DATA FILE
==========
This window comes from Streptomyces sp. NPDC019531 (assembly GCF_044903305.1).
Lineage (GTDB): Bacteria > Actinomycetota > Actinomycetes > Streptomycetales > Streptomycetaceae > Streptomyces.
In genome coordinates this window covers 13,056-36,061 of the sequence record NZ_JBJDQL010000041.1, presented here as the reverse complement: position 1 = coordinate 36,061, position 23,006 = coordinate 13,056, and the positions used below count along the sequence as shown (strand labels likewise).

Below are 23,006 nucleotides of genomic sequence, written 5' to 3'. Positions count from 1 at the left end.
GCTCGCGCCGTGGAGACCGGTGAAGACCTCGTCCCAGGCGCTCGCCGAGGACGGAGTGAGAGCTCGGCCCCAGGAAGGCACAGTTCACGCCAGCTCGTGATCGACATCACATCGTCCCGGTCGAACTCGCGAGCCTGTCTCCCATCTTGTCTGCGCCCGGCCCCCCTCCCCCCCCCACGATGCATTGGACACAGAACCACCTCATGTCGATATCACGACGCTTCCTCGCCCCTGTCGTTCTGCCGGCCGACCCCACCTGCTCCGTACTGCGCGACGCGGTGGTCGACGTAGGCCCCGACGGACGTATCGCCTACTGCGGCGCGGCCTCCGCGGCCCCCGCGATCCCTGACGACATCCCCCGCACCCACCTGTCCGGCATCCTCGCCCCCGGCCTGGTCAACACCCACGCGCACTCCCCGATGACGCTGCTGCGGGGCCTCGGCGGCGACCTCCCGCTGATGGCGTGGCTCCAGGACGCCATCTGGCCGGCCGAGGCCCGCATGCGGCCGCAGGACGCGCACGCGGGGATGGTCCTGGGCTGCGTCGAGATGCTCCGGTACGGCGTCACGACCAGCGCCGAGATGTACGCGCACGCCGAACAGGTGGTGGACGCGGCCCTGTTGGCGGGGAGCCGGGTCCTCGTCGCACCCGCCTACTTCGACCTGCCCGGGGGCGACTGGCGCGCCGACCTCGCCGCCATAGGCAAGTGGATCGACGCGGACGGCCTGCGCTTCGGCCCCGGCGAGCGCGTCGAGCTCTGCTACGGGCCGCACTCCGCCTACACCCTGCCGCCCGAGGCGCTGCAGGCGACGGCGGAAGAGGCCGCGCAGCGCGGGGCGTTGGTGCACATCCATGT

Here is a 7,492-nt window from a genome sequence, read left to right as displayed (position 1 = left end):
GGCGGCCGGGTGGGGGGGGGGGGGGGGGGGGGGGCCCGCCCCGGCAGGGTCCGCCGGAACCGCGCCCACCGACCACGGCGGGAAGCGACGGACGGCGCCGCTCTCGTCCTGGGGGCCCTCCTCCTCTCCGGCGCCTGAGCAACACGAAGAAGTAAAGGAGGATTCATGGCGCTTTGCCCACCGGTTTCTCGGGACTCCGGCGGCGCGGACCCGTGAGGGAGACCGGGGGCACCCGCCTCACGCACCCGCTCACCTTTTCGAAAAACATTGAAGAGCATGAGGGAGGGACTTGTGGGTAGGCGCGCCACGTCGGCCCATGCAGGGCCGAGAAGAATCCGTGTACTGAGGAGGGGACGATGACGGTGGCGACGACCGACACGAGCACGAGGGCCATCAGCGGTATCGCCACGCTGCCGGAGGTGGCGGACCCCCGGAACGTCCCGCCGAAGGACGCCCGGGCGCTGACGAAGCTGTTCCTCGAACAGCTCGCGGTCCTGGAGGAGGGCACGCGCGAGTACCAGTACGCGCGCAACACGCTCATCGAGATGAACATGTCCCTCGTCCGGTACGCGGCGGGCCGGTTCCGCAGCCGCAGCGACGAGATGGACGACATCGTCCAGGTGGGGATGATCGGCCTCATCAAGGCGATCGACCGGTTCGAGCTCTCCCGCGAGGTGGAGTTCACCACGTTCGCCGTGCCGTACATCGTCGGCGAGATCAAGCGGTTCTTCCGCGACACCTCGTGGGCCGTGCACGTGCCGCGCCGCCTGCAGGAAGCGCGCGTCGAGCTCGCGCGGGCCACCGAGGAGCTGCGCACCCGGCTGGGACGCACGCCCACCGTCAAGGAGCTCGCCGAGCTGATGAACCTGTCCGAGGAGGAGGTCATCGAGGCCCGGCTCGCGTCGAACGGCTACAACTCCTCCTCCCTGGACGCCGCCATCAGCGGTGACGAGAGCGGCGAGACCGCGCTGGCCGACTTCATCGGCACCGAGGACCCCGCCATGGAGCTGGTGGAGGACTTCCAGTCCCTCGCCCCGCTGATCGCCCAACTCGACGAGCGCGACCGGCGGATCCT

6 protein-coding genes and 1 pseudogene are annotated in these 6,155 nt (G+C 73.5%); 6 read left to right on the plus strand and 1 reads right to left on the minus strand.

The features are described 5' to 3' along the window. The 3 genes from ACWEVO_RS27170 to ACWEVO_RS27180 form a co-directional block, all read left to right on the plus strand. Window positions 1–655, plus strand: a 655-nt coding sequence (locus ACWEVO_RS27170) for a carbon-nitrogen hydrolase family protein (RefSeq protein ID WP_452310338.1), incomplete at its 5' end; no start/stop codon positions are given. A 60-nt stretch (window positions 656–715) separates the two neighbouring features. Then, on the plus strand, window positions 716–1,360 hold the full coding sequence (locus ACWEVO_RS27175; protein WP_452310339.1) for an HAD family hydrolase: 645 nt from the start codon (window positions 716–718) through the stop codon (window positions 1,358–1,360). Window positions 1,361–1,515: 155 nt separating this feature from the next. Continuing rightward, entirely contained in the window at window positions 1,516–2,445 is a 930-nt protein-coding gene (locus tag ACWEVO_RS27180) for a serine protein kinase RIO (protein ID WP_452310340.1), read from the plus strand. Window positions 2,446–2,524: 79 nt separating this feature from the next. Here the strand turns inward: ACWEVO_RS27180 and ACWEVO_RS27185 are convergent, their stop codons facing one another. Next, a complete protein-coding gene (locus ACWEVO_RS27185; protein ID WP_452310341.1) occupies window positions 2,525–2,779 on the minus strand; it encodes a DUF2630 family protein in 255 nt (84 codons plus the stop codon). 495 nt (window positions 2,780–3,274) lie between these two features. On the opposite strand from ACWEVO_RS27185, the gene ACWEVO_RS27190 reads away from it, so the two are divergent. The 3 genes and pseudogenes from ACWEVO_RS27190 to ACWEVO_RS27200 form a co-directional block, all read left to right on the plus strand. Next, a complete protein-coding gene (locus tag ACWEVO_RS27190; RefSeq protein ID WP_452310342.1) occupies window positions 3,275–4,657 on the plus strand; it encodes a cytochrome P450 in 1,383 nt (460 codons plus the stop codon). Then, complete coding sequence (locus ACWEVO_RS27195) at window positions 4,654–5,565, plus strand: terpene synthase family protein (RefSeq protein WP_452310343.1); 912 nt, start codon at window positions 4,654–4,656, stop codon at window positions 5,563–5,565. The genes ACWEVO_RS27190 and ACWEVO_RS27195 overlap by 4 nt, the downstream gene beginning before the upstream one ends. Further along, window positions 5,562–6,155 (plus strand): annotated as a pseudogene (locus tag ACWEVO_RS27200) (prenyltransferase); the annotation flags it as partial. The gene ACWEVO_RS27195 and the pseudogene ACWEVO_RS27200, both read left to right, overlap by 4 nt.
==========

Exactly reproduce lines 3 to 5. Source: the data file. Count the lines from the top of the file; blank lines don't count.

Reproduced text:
In genome coordinates this window covers 13,056-36,061 of the sequence record NZ_JBJDQL010000041.1, presented here as the reverse complement: position 1 = coordinate 36,061, position 23,006 = coordinate 13,056, and the positions used below count along the sequence as shown (strand labels likewise).

Below are 23,006 nucleotides of genomic sequence, written 5' to 3'. Positions count from 1 at the left end.
GCTCGCGCCGTGGAGACCGGTGAAGACCTCGTCCCAGGCGCTCGCCGAGGACGGAGTGAGAGCTCGGCCCCAGGAAGGCACAGTTCACGCCAGCTCGTGATCGACATCACATCGTCCCGGTCGAACTCGCGAGCCTGTCTCCCATCTTGTCTGCGCCCGGCCCCCCTCCCCCCCCCACGATGCATTGGACACAGAACCACCTCATGTCGATATCACGACGCTTCCTCGCCCCTGTCGTTCTGCCGGCCGACCCCACCTGCTCCGTACTGCGCGACGCGGTGGTCGACGTAGGCCCCGACGGACGTATCGCCTACTGCGGCGCGGCCTCCGCGGCCCCCGCGATCCCTGACGACATCCCCCGCACCCACCTGTCCGGCATCCTCGCCCCCGGCCTGGTCAACACCCACGCGCACTCCCCGATGACGCTGCTGCGGGGCCTCGGCGGCGACCTCCCGCTGATGGCGTGGCTCCAGGACGCCATCTGGCCGGCCGAGGCCCGCATGCGGCCGCAGGACGCGCACGCGGGGATGGTCCTGGGCTGCGTCGAGATGCTCCGGTACGGCGTCACGACCAGCGCCGAGATGTACGCGCACGCCGAACAGGTGGTGGACGCGGCCCTGTTGGCGGGGAGCCGGGTCCTCGTCGCACCCGCCTACTTCGACCTGCCCGGGGGCGACTGGCGCGCCGACCTCGCCGCCATAGGCAAGTGGATCGACGCGGACGGCCTGCGCTTCGGCCCCGGCGAGCGCGTCGAGCTCTGCTACGGGCCGCACTCCGCCTACACCCTGCCGCCCGAGGCGCTGCAGGCGACGGCGGAAGAGGCCGCGCAGCGCGGGGCGTTGGTGCACATCCATGT